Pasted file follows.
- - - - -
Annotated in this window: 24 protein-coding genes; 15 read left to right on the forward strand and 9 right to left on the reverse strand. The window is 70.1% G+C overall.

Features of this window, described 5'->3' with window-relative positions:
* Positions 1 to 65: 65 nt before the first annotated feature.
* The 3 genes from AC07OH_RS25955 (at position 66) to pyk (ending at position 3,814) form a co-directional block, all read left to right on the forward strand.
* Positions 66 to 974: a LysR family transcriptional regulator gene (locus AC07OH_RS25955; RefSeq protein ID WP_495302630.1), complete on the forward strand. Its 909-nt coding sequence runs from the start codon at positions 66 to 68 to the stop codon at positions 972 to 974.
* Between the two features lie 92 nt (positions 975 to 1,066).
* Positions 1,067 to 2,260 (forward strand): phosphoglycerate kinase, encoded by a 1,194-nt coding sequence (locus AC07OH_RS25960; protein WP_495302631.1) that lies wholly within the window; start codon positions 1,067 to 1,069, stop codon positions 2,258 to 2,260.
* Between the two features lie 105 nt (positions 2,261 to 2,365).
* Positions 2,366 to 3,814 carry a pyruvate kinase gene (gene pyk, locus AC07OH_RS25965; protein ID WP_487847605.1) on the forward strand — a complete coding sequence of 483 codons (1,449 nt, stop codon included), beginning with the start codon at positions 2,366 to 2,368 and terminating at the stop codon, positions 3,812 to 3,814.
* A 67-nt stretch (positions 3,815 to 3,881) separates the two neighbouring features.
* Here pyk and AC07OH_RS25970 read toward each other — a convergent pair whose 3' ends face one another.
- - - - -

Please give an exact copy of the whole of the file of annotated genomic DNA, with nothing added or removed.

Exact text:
Annotated in this window: 24 protein-coding genes; 15 read left to right on the forward strand and 9 right to left on the reverse strand. The window is 70.1% G+C overall.

Features of this window, described 5'->3' with window-relative positions:
* Positions 1 to 65: 65 nt before the first annotated feature.
* The 3 genes from AC07OH_RS25955 (at position 66) to pyk (ending at position 3,814) form a co-directional block, all read left to right on the forward strand.
* Positions 66 to 974: a LysR family transcriptional regulator gene (locus AC07OH_RS25955; RefSeq protein ID WP_495302630.1), complete on the forward strand. Its 909-nt coding sequence runs from the start codon at positions 66 to 68 to the stop codon at positions 972 to 974.
* Between the two features lie 92 nt (positions 975 to 1,066).
* Positions 1,067 to 2,260 (forward strand): phosphoglycerate kinase, encoded by a 1,194-nt coding sequence (locus AC07OH_RS25960; protein WP_495302631.1) that lies wholly within the window; start codon positions 1,067 to 1,069, stop codon positions 2,258 to 2,260.
* Between the two features lie 105 nt (positions 2,261 to 2,365).
* Positions 2,366 to 3,814 carry a pyruvate kinase gene (gene pyk, locus AC07OH_RS25965; protein ID WP_487847605.1) on the forward strand — a complete coding sequence of 483 codons (1,449 nt, stop codon included), beginning with the start codon at positions 2,366 to 2,368 and terminating at the stop codon, positions 3,812 to 3,814.
* A 67-nt stretch (positions 3,815 to 3,881) separates the two neighbouring features.
* Here pyk and AC07OH_RS25970 read toward each other — a convergent pair whose 3' ends face one another.